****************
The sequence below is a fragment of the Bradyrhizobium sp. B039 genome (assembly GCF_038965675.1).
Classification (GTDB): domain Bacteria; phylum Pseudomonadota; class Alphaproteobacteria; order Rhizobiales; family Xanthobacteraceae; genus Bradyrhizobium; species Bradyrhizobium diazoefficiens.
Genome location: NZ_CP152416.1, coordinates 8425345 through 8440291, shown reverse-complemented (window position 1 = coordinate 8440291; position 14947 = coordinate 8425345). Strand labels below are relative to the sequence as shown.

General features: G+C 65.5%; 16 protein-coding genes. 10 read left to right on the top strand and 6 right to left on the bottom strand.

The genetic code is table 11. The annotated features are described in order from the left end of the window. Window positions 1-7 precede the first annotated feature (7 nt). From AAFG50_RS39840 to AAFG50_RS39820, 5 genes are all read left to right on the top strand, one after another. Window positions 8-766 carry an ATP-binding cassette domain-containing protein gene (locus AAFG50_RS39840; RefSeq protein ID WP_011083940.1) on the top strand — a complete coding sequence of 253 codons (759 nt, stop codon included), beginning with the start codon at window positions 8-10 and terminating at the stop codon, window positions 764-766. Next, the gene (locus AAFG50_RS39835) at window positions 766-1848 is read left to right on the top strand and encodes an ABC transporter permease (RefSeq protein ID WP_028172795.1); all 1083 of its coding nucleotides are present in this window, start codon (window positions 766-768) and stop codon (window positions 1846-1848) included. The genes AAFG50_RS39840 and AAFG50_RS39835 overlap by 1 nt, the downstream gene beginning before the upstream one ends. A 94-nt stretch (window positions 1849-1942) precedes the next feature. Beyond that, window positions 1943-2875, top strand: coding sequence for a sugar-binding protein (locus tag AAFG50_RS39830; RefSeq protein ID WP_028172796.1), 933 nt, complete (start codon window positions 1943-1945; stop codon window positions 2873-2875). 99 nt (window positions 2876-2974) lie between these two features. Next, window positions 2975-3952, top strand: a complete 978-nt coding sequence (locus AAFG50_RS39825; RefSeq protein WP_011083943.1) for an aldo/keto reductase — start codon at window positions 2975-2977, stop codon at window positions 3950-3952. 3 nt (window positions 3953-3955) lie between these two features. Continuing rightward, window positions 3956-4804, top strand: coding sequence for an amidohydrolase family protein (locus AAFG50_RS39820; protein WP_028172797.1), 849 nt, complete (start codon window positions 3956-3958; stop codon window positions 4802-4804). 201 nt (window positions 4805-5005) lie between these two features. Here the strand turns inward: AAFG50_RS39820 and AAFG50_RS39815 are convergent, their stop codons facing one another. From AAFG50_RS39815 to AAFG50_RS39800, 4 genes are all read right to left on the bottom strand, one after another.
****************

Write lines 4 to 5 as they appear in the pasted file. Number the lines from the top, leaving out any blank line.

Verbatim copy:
General features: G+C 65.5%; 16 protein-coding genes. 10 read left to right on the top strand and 6 right to left on the bottom strand.

The genetic code is table 11. The annotated features are described in order from the left end of the window. Window positions 1-7 precede the first annotated feature (7 nt). From AAFG50_RS39840 to AAFG50_RS39820, 5 genes are all read left to right on the top strand, one after another. Window positions 8-766 carry an ATP-binding cassette domain-containing protein gene (locus AAFG50_RS39840; RefSeq protein ID WP_011083940.1) on the top strand — a complete coding sequence of 253 codons (759 nt, stop codon included), beginning with the start codon at window positions 8-10 and terminating at the stop codon, window positions 764-766. Next, the gene (locus AAFG50_RS39835) at window positions 766-1848 is read left to right on the top strand and encodes an ABC transporter permease (RefSeq protein ID WP_028172795.1); all 1083 of its coding nucleotides are present in this window, start codon (window positions 766-768) and stop codon (window positions 1846-1848) included. The genes AAFG50_RS39840 and AAFG50_RS39835 overlap by 1 nt, the downstream gene beginning before the upstream one ends. A 94-nt stretch (window positions 1849-1942) precedes the next feature. Beyond that, window positions 1943-2875, top strand: coding sequence for a sugar-binding protein (locus tag AAFG50_RS39830; RefSeq protein ID WP_028172796.1), 933 nt, complete (start codon window positions 1943-1945; stop codon window positions 2873-2875). 99 nt (window positions 2876-2974) lie between these two features. Next, window positions 2975-3952, top strand: a complete 978-nt coding sequence (locus AAFG50_RS39825; RefSeq protein WP_011083943.1) for an aldo/keto reductase — start codon at window positions 2975-2977, stop codon at window positions 3950-3952. 3 nt (window positions 3953-3955) lie between these two features. Continuing rightward, window positions 3956-4804, top strand: coding sequence for an amidohydrolase family protein (locus AAFG50_RS39820; protein WP_028172797.1), 849 nt, complete (start codon window positions 3956-3958; stop codon window positions 4802-4804). 201 nt (window positions 4805-5005) lie between these two features. Here the strand turns inward: AAFG50_RS39820 and AAFG50_RS39815 are convergent, their stop codons facing one another. From AAFG50_RS39815 to AAFG50_RS39800, 4 genes are all read right to left on the bottom strand, one after another.